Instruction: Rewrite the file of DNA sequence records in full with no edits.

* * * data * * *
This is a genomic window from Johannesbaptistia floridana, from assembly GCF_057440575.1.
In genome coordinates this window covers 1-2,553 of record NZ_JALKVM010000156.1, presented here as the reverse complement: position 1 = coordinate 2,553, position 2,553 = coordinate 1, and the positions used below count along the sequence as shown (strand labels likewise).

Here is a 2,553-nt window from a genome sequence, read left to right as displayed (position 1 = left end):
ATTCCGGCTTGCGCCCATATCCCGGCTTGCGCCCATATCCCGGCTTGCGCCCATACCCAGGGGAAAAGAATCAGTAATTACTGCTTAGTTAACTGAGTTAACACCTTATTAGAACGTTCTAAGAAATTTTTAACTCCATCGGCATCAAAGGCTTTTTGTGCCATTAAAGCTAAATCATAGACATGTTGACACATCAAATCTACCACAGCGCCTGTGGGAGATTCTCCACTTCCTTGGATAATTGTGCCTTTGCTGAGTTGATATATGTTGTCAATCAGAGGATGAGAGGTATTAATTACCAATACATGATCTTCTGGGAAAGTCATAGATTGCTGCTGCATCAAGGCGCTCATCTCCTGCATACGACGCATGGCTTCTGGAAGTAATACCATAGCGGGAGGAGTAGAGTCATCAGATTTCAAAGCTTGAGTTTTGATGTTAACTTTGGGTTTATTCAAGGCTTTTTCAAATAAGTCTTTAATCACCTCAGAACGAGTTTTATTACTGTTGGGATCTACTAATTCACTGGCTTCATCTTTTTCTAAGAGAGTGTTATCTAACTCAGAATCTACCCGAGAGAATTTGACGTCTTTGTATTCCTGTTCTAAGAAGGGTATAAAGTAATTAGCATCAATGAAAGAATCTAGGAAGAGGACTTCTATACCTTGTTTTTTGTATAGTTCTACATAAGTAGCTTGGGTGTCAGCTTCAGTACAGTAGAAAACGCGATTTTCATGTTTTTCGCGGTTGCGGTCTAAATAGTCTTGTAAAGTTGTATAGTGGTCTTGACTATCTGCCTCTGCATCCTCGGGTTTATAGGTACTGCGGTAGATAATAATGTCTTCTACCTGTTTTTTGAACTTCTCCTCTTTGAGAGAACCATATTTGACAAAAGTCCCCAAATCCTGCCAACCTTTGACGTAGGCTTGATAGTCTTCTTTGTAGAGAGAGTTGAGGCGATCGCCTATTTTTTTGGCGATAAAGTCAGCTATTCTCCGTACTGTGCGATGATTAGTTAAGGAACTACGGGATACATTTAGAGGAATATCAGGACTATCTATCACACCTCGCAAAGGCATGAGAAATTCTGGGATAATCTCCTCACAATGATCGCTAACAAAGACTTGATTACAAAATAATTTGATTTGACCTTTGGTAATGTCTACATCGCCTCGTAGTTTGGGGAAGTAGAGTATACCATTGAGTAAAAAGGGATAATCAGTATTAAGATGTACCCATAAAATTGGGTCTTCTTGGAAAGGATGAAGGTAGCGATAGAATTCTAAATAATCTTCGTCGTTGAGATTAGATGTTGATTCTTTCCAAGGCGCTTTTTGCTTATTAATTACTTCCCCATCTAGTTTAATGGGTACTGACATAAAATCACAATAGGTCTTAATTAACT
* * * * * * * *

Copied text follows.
This is a genomic window from Johannesbaptistia floridana, from assembly GCF_057440575.1.
In genome coordinates this window covers 1-2,553 of record NZ_JALKVM010000156.1, presented here as the reverse complement: position 1 = coordinate 2,553, position 2,553 = coordinate 1, and the positions used below count along the sequence as shown (strand labels likewise).

Here is a 2,553-nt window from a genome sequence, read left to right as displayed (position 1 = left end):
ATTCCGGCTTGCGCCCATATCCCGGCTTGCGCCCATATCCCGGCTTGCGCCCATACCCAGGGGAAAAGAATCAGTAATTACTGCTTAGTTAACTGAGTTAACACCTTATTAGAACGTTCTAAGAAATTTTTAACTCCATCGGCATCAAAGGCTTTTTGTGCCATTAAAGCTAAATCATAGACATGTTGACACATCAAATCTACCACAGCGCCTGTGGGAGATTCTCCACTTCCTTGGATAATTGTGCCTTTGCTGAGTTGATATATGTTGTCAATCAGAGGATGAGAGGTATTAATTACCAATACATGATCTTCTGGGAAAGTCATAGATTGCTGCTGCATCAAGGCGCTCATCTCCTGCATACGACGCATGGCTTCTGGAAGTAATACCATAGCGGGAGGAGTAGAGTCATCAGATTTCAAAGCTTGAGTTTTGATGTTAACTTTGGGTTTATTCAAGGCTTTTTCAAATAAGTCTTTAATCACCTCAGAACGAGTTTTATTACTGTTGGGATCTACTAATTCACTGGCTTCATCTTTTTCTAAGAGAGTGTTATCTAACTCAGAATCTACCCGAGAGAATTTGACGTCTTTGTATTCCTGTTCTAAGAAGGGTATAAAGTAATTAGCATCAATGAAAGAATCTAGGAAGAGGACTTCTATACCTTGTTTTTTGTATAGTTCTACATAAGTAGCTTGGGTGTCAGCTTCAGTACAGTAGAAAACGCGATTTTCATGTTTTTCGCGGTTGCGGTCTAAATAGTCTTGTAAAGTTGTATAGTGGTCTTGACTATCTGCCTCTGCATCCTCGGGTTTATAGGTACTGCGGTAGATAATAATGTCTTCTACCTGTTTTTTGAACTTCTCCTCTTTGAGAGAACCATATTTGACAAAAGTCCCCAAATCCTGCCAACCTTTGACGTAGGCTTGATAGTCTTCTTTGTAGAGAGAGTTGAGGCGATCGCCTATTTTTTTGGCGATAAAGTCAGCTATTCTCCGTACTGTGCGATGATTAGTTAAGGAACTACGGGATACATTTAGAGGAATATCAGGACTATCTATCACACCTCGCAAAGGCATGAGAAATTCTGGGATAATCTCCTCACAATGATCGCTAACAAAGACTTGATTACAAAATAATTTGATTTGACCTTTGGTAATGTCTACATCGCCTCGTAGTTTGGGGAAGTAGAGTATACCATTGAGTAAAAAGGGATAATCAGTATTAAGATGTACCCATAAAATTGGGTCTTCTTGGAAAGGATGAAGGTAGCGATAGAATTCTAAATAATCTTCGTCGTTGAGATTAGATGTTGATTCTTTCCAAGGCGCTTTTTGCTTATTAATTACTTCCCCATCTAGTTTAATGGGTACTGACATAAAATCACAATAGGTCTTAATTAACT